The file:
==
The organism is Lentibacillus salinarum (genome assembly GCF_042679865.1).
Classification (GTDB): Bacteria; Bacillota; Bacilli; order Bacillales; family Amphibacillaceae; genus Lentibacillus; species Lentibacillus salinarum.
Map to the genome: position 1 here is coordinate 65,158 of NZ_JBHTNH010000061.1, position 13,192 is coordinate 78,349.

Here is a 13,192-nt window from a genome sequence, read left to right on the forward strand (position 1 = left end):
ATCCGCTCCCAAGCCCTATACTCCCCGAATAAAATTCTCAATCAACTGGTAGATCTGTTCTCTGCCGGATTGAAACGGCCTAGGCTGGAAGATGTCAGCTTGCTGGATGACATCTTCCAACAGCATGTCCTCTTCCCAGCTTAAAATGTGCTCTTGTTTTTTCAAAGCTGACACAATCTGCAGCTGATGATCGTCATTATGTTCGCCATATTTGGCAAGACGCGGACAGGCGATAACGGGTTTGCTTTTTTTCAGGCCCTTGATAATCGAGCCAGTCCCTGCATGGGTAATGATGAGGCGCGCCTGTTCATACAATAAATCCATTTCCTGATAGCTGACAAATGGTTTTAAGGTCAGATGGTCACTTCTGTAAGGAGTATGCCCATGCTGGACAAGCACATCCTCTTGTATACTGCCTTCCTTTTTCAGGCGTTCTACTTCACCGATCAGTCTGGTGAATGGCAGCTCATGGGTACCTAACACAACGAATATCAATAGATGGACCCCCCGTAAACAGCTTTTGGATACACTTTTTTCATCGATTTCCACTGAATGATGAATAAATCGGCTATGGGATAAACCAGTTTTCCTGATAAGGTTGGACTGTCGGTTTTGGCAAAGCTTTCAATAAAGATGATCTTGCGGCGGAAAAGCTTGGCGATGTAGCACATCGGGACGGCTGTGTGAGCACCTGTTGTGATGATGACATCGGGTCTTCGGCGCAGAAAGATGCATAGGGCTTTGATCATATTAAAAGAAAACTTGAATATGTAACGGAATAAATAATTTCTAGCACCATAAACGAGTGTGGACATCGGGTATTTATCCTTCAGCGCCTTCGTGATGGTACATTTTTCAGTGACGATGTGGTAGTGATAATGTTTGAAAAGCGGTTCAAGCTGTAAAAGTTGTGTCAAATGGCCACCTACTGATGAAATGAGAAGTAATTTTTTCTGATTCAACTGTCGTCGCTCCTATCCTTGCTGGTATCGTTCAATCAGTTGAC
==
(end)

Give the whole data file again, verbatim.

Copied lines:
The organism is Lentibacillus salinarum (genome assembly GCF_042679865.1).
Classification (GTDB): Bacteria; Bacillota; Bacilli; order Bacillales; family Amphibacillaceae; genus Lentibacillus; species Lentibacillus salinarum.
Map to the genome: position 1 here is coordinate 65,158 of NZ_JBHTNH010000061.1, position 13,192 is coordinate 78,349.

Here is a 13,192-nt window from a genome sequence, read left to right on the forward strand (position 1 = left end):
ATCCGCTCCCAAGCCCTATACTCCCCGAATAAAATTCTCAATCAACTGGTAGATCTGTTCTCTGCCGGATTGAAACGGCCTAGGCTGGAAGATGTCAGCTTGCTGGATGACATCTTCCAACAGCATGTCCTCTTCCCAGCTTAAAATGTGCTCTTGTTTTTTCAAAGCTGACACAATCTGCAGCTGATGATCGTCATTATGTTCGCCATATTTGGCAAGACGCGGACAGGCGATAACGGGTTTGCTTTTTTTCAGGCCCTTGATAATCGAGCCAGTCCCTGCATGGGTAATGATGAGGCGCGCCTGTTCATACAATAAATCCATTTCCTGATAGCTGACAAATGGTTTTAAGGTCAGATGGTCACTTCTGTAAGGAGTATGCCCATGCTGGACAAGCACATCCTCTTGTATACTGCCTTCCTTTTTCAGGCGTTCTACTTCACCGATCAGTCTGGTGAATGGCAGCTCATGGGTACCTAACACAACGAATATCAATAGATGGACCCCCCGTAAACAGCTTTTGGATACACTTTTTTCATCGATTTCCACTGAATGATGAATAAATCGGCTATGGGATAAACCAGTTTTCCTGATAAGGTTGGACTGTCGGTTTTGGCAAAGCTTTCAATAAAGATGATCTTGCGGCGGAAAAGCTTGGCGATGTAGCACATCGGGACGGCTGTGTGAGCACCTGTTGTGATGATGACATCGGGTCTTCGGCGCAGAAAGATGCATAGGGCTTTGATCATATTAAAAGAAAACTTGAATATGTAACGGAATAAATAATTTCTAGCACCATAAACGAGTGTGGACATCGGGTATTTATCCTTCAGCGCCTTCGTGATGGTACATTTTTCAGTGACGATGTGGTAGTGATAATGTTTGAAAAGCGGTTCAAGCTGTAAAAGTTGTGTCAAATGGCCACCTACTGATGAAATGAGAAGTAATTTTTTCTGATTCAACTGTCGTCGCTCCTATCCTTGCTGGTATCGTTCAATCAGTTGAC